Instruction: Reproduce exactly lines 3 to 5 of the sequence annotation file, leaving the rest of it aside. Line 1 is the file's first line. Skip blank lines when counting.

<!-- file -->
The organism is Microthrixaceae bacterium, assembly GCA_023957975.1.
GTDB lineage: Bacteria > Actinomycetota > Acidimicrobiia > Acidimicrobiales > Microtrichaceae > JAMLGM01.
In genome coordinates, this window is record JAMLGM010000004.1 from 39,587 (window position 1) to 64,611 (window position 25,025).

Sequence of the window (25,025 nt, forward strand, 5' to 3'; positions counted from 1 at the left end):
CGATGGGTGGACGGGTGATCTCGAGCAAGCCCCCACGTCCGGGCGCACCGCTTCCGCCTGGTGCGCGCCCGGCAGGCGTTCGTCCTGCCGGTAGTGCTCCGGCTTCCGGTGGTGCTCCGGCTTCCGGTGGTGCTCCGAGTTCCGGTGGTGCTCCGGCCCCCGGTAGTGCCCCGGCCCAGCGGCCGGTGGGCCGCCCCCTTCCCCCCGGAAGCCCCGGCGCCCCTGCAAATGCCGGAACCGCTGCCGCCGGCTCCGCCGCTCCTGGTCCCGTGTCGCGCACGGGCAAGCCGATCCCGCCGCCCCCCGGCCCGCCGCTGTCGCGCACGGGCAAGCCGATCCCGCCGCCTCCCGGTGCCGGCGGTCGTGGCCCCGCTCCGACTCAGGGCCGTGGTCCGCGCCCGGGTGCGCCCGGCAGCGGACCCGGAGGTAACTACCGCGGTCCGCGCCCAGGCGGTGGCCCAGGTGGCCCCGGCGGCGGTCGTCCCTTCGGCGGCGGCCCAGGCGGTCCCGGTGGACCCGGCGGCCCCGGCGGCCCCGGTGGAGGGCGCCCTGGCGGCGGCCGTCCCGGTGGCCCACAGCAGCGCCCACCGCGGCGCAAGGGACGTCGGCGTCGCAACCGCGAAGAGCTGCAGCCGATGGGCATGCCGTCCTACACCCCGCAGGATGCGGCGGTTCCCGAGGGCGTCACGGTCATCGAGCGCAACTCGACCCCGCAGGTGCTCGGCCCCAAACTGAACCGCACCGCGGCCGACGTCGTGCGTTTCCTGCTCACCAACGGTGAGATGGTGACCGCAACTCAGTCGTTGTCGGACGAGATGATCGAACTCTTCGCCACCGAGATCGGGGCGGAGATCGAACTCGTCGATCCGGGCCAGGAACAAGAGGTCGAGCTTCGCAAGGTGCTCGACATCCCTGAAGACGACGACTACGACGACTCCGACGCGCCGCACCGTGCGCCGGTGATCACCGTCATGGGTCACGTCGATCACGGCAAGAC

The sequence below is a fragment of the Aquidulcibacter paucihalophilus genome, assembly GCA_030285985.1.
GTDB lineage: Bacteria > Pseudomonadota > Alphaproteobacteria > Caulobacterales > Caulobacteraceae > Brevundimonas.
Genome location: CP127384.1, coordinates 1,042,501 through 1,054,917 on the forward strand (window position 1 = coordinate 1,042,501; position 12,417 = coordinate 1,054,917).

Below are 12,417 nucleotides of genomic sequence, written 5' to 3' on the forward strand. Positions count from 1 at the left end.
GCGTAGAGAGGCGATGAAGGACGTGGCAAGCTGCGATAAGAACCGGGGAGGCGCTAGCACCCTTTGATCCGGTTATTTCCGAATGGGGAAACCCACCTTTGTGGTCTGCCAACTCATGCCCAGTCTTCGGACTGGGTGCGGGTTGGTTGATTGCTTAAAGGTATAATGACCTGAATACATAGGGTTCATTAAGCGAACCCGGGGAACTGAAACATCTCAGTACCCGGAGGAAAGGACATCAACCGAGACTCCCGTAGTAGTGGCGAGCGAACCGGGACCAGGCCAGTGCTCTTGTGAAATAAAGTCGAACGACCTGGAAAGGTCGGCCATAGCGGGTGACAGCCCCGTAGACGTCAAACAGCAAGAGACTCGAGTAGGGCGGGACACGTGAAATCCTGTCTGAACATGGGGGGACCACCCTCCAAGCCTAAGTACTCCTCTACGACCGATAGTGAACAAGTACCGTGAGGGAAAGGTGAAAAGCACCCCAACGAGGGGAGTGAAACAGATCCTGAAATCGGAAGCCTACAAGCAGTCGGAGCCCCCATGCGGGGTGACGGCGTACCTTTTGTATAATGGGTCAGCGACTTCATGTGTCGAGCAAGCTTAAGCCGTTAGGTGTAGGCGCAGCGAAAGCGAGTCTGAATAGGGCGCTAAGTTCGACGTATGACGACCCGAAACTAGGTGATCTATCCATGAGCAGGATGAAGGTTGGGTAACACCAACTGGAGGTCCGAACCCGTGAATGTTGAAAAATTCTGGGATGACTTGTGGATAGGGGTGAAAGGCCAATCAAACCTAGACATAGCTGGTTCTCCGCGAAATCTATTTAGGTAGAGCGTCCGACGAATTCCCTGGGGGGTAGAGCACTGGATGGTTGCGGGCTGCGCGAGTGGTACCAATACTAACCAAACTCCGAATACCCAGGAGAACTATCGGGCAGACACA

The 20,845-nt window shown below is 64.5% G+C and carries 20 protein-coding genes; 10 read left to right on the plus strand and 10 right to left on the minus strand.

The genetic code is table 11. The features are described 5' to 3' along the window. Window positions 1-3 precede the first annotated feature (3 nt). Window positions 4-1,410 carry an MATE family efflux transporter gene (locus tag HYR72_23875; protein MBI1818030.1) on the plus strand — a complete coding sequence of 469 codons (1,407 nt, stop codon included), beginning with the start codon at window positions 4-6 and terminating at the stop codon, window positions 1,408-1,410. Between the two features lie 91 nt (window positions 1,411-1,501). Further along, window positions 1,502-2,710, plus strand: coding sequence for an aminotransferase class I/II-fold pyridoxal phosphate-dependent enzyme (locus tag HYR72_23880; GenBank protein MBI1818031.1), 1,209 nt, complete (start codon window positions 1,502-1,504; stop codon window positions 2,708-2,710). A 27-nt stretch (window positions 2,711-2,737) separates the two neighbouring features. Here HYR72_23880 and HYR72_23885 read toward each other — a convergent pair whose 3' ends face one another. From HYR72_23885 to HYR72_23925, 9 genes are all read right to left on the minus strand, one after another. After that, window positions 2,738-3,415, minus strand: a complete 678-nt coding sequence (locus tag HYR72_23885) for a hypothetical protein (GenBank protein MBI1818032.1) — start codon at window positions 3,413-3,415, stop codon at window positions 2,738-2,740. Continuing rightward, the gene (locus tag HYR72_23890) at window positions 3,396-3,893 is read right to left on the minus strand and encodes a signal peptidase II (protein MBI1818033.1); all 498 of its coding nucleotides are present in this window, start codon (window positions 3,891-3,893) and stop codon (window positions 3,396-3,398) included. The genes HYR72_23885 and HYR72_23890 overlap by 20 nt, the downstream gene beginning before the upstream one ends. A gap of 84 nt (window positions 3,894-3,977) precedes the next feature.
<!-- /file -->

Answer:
In genome coordinates, this window is record JAMLGM010000004.1 from 39,587 (window position 1) to 64,611 (window position 25,025).

Sequence of the window (25,025 nt, forward strand, 5' to 3'; positions counted from 1 at the left end):
CGATGGGTGGACGGGTGATCTCGAGCAAGCCCCCACGTCCGGGCGCACCGCTTCCGCCTGGTGCGCGCCCGGCAGGCGTTCGTCCTGCCGGTAGTGCTCCGGCTTCCGGTGGTGCTCCGGCTTCCGGTGGTGCTCCGAGTTCCGGTGGTGCTCCGGCCCCCGGTAGTGCCCCGGCCCAGCGGCCGGTGGGCCGCCCCCTTCCCCCCGGAAGCCCCGGCGCCCCTGCAAATGCCGGAACCGCTGCCGCCGGCTCCGCCGCTCCTGGTCCCGTGTCGCGCACGGGCAAGCCGATCCCGCCGCCCCCCGGCCCGCCGCTGTCGCGCACGGGCAAGCCGATCCCGCCGCCTCCCGGTGCCGGCGGTCGTGGCCCCGCTCCGACTCAGGGCCGTGGTCCGCGCCCGGGTGCGCCCGGCAGCGGACCCGGAGGTAACTACCGCGGTCCGCGCCCAGGCGGTGGCCCAGGTGGCCCCGGCGGCGGTCGTCCCTTCGGCGGCGGCCCAGGCGGTCCCGGTGGACCCGGCGGCCCCGGCGGCCCCGGTGGAGGGCGCCCTGGCGGCGGCCGTCCCGGTGGCCCACAGCAGCGCCCACCGCGGCGCAAGGGACGTCGGCGTCGCAACCGCGAAGAGCTGCAGCCGATGGGCATGCCGTCCTACACCCCGCAGGATGCGGCGGTTCCCGAGGGCGTCACGGTCATCGAGCGCAACTCGACCCCGCAGGTGCTCGGCCCCAAACTGAACCGCACCGCGGCCGACGTCGTGCGTTTCCTGCTCACCAACGGTGAGATGGTGACCGCAACTCAGTCGTTGTCGGACGAGATGATCGAACTCTTCGCCACCGAGATCGGGGCGGAGATCGAACTCGTCGATCCGGGCCAGGAACAAGAGGTCGAGCTTCGCAAGGTGCTCGACATCCCTGAAGACGACGACTACGACGACTCCGACGCGCCGCACCGTGCGCCGGTGATCACCGTCATGGGTCACGTCGATCACGGCAAGAC